Support offered for abuse victims - Catholic Courier

Support offered for abuse victims

Deborah Housel is the first point of contact for those reaching out to the Diocese of Rochester to report complaints of child sexual abuse by church personnel, whether recent or having taken place decades ago. She has served since 2013 as diocesan victim assistance coordinator, a position created in 1993.

The first step in the complaint process involves listening to the person and asking about the time, place, perpetrator and nature of the abuse. Housel explained that the diocese offers six professional counseling sessions, at no cost, to anyone who makes a complaint. She also offers to talk with the victim, either in person or by email or phone, depending on geographic proximity and the victim’s comfort level.

Housel noted that her role is chiefly one of support, saying she remains accessible for any victim even after that person’s case has been brought to a close, often arranging for additional therapy sessions.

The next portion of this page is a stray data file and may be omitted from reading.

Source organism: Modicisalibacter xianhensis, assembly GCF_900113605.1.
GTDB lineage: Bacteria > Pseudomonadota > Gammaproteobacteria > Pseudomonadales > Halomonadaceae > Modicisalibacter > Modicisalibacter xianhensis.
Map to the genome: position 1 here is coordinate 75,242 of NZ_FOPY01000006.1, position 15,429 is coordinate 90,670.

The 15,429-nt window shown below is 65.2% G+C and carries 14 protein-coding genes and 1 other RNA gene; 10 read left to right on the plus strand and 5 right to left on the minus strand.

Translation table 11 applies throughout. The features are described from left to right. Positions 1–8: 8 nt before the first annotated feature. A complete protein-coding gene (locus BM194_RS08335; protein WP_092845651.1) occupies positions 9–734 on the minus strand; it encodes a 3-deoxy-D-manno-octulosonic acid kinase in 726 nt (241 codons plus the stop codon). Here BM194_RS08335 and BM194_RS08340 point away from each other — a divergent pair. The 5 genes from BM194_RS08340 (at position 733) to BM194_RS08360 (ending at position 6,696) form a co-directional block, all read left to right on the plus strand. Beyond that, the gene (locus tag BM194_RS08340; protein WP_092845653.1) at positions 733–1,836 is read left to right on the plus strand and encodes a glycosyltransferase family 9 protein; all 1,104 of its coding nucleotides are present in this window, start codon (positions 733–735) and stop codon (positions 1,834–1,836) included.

“I always ask, ‘How can I help?’” she said. “We walk with (victims) for as long as they want to walk with us. I just try to be as present as possible, try to bring light into this darkness.”

Housel observed that the greatest priority for many victims — including those seeking financial settlements — is to be heard and to obtain an apology from the Catholic Church.

“Money is not the healer. They want more than the money, ” she said. “They want to feel that God did not do this to them. They need to know from the church that the person who did this to them committed a grave sin.”

She noted that many victims also meet with Bishop Salvatore R. Matano to share their stories — a step she said often helps in the healing process.

“It’s really transformative. He is wonderful with them,” she said.

Housel added that the diocese offers support for anybody who comes forward, regardless of whether that person’s allegation of abuse turns out to be credible.

“For anybody to even call is so hard. It’s hard to make that first call to the place they feel abused them,” she said. “Something is hurting in them. This is their soul and spirit, and ‚Ķ they need somebody to listen to them.”

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